Saturday, June 14, 2008

Cheney vs. Miranda

Yesterday was the 42nd anniversary of Miranda vs. Arizona, a decision of the Warren Supreme Court in 1966. The Court ruled that statements made under interrogation are admissible only if the prosecution can show that the defendant was informed of his right to consul, and of his right to refuse self-incrimination, prior to the interrogation. The ruling came after a legal movement formed in response to police interrogation practices that were widely perceived as brutal (the source of the slang term "the third degree"), but they were grounded in the 5th and 6th Amendments to the Constitution (part of the Bill of Rights), and in the broader Writ of Habeas Corpus, which states that police must show reason ("due cause") to hold or interrogate anyone.
This week the Court ruled that prisoners in Guantanamo Bay have a legal right to access to federal courts, a blow to the Bush Administration which has tried to make the case that the prisoners have no legal rights at all. But here's the real relationship between Miranda and Guantanamo: conservatives have always despised Miranda. (In fact conservative theorists even question the Bill of Rights.) Conservatives like Dick Cheney have been standing around at cocktail parties for the past 42 years deploring this legal curtailment of the prerogatives of local police to beat confessions out of people. Nor is this any kind of secret, or "right-wing conspiracy." Just ask them. They've been positively full-throated about it, all these years.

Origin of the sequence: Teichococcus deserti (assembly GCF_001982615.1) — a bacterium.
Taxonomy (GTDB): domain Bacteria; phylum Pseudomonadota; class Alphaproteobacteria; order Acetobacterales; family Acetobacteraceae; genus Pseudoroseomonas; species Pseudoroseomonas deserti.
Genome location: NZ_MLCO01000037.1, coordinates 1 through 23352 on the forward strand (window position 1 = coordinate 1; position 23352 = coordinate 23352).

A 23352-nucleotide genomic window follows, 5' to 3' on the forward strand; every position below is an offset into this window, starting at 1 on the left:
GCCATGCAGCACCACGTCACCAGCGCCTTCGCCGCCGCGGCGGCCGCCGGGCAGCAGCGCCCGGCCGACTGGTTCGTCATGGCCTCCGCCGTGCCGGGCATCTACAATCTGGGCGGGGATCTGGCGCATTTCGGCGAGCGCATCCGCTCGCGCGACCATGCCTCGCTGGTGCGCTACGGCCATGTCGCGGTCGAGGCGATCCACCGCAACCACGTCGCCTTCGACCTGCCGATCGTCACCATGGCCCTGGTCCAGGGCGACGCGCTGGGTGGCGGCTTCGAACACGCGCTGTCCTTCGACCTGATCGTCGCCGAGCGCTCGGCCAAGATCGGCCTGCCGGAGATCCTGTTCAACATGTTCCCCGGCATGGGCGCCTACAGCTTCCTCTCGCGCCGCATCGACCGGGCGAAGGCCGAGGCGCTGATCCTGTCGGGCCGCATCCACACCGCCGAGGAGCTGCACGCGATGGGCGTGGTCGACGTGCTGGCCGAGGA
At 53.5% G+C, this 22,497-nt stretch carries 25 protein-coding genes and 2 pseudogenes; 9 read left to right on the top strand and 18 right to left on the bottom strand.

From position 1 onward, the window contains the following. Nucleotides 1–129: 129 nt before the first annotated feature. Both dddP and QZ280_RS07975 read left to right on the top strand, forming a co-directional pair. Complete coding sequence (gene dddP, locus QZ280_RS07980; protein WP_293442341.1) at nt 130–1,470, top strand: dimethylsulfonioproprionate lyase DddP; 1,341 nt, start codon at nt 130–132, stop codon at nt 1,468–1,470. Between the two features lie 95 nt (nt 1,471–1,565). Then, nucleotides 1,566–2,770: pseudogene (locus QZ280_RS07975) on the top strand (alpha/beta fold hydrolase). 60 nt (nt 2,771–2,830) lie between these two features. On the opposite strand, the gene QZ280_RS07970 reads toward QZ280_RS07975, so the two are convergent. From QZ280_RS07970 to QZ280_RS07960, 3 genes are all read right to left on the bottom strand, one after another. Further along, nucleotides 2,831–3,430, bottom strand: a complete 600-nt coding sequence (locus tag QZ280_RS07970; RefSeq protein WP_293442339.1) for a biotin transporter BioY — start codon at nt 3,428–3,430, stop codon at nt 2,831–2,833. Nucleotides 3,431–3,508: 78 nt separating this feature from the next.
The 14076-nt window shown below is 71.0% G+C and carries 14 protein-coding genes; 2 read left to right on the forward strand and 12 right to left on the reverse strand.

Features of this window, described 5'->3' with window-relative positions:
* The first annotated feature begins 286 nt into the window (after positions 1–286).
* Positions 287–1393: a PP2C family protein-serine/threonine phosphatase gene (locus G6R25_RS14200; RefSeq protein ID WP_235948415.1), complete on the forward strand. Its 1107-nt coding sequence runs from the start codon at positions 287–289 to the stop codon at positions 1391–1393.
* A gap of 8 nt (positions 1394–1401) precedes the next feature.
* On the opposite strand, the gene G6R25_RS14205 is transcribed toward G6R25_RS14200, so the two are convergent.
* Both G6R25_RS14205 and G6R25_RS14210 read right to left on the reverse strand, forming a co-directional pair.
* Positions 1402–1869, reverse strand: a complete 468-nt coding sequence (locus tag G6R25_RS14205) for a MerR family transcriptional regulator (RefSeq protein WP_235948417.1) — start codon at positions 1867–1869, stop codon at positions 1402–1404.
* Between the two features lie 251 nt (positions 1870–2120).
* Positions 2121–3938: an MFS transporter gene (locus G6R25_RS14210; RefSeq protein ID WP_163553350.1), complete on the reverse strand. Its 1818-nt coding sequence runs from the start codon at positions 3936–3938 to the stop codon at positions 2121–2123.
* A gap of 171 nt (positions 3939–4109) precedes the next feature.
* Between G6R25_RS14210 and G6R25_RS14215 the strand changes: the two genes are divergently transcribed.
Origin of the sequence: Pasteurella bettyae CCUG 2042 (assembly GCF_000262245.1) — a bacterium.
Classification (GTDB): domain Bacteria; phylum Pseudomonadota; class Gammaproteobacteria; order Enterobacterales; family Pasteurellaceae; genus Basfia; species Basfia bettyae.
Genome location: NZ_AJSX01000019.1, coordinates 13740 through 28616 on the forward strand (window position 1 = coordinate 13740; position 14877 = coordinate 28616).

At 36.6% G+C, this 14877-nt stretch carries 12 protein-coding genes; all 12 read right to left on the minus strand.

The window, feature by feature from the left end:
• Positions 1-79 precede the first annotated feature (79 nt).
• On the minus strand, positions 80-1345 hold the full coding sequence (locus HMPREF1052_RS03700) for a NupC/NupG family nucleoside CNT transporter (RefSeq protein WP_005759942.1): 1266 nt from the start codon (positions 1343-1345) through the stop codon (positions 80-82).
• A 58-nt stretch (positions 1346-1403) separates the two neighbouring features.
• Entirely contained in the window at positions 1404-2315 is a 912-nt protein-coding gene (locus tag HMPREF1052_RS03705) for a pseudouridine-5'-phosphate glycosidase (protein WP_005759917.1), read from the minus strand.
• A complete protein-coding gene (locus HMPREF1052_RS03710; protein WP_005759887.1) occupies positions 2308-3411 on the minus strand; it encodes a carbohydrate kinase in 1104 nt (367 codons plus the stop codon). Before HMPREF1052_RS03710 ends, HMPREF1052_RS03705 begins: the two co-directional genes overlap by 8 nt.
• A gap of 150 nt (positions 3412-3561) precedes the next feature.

That, in turn, tells us all we need to know about the Bush Administration's aggressive posture on interrogations of "terror suspects," as well as the Orwellian "Patriot Act" that codifies domestic surveillance. All of the rhetoric of a "war on terror" was used, here as elsewhere, as a way to bum's-rush the public into accepting a radical conservative agenda. The real target has always been habeas corpus itself. 9/11 was seized upon right away as something that could be used to further the conservative philosophy of the administration. Remember, we got through World War II without systematically torturing prisoners. Imagine the hypocrisy of these people. Or no, you don't have to imagine it: it's laying bare now for all to see.

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